The MQ Type Assessment evaluates your mindset, behaviours and results when it comes to making and managing money.  Essentially personal financial management is about money coming in (income) from work or investments and money going out (expenses) to pay for bills.  What you are left with is savings which you can they use for investments to build your wealth.

INCOME - EXPENSES = SAVINGS 

A Maker Shaker is someone who is more proactive about making money but not as proactive about managing it.  Money comes but money goes, never stays for long.  Maker Shakers tend to shake off/ spend money on short- term consumer adventures most likely on "luxury" items.  Items they don't need but want.  

bd5bbf021da0d41aff9f602b8ece1d33.jpg

Maker Shakers should be very proud of their ability to make money.  In our society and business, money making skills and abilities are highly valued.  Strong Maker Shakers income should be in the upper middle to high income bracket for their occupation.  Strong Maker Shakers see opportunities and take risks at work.  There are probably still some ways they could package and position themselves to serve more people, offer greater value and increase their income.  

Maker Shakers in the upper income bracket may be paying more tax than they should.  Strong Maker Shakers in the upper income bracket may be paying more tax than they should.  Maker Shakers should get advice and look for ways to legally minimise their tax.  

Maker Shakers lifestyle tends to be fabulous.  However, it is dependent on their ability to continue working and generating an income.  What will happen when they retire and don’t have enough investments to retire on?  Will they be able to live on the government pension (as at March 2018 it’s $907.60/fortnight for single pensioner and $1368.20/fortnight for couple)?  

Truth be told, to maintain their current lifestyle in retirement they will need around 20 times their income in net assetsexcluding their home (eg. $100,000 pa income requires approximately $2 million in income generating assets).  Maybe retirement seems a long way away for Maker Shakers.  Thirty years is not a long time to build their wealth.  Ideally they should start in their mid 30’s to give themselves a measured approach.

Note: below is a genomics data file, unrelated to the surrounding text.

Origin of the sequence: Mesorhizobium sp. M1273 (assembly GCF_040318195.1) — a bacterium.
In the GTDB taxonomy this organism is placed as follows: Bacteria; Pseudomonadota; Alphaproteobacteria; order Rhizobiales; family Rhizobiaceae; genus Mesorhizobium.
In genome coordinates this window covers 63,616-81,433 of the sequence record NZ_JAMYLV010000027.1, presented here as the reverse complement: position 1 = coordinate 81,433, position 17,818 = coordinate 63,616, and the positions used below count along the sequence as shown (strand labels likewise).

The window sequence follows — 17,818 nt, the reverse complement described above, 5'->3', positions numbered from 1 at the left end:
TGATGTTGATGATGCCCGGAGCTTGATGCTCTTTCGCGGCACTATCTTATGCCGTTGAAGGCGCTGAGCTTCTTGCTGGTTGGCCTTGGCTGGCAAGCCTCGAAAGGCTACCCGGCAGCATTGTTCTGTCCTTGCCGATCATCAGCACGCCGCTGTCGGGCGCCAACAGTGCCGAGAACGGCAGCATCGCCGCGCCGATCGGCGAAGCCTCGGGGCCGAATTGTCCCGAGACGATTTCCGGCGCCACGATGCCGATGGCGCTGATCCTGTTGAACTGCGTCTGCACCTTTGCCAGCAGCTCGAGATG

On the flip side, money seems to burn a hole in your pocket.  Maker Shakers want to live in the "right" postcode.  If they have a mortgage it is probably high, they tend to dress to impress, drive a flashy car, dine out at fancy restaurants, drink from the top shelf and go on expensive overseas holidays.  If they are a woman they probably have a fetish that allows them to create a stunning collection of clothes, shoes, bags and cosmetics.  If they are a man they probably have some hobby(ies) where they play games/ sports or with their toys (eg. cars, boats etc) that requires them to pour money into a bottomless pit.  They could even be going backwards by going into credit card or personal debt.  

What is missing is discipline.  Maker Shakers could start by creating a budget that covers the 9 key expense areas every budget should have.  They could also create an automatic savings plan so that some money is diverted away where it is hard for them to access and can be invested into income generating assets.  If they are in debt then they could start by looking at any non-essential/ discretionary expenses they could reduce/ remove and pay off their consumer debts.  Maker Shakers could do their preparation, create a list and set themselves a limit before they go shopping so they don’t make impulse purchases.  They could set up their finances so their bills are paid in a timely manner and they avoid late penalties.  If all of this seems too daunting then they should get some help, team up with a proactive Money Manager and a experienced Money Mentor and create a Winner Partnership (M3).          

The Maker Shakers immediate focus should be to get their money under management.  In the short to medium term they should convert their work income into assets that will generate a passive income and allow them to build their wealth.  They should look into tax effective investment vehicles like self-managed super funds (SMSF) and trusts to plan for their retirement and pass assets to the next generation.  Maker Shakers should be careful who they get advice from.  They should find a money mentor practices what they preach.  They will have a much deeper understanding of the wealth creation journey. 

The most important thing for a Maker Shaker is to further their financial education and increase their money intelligence.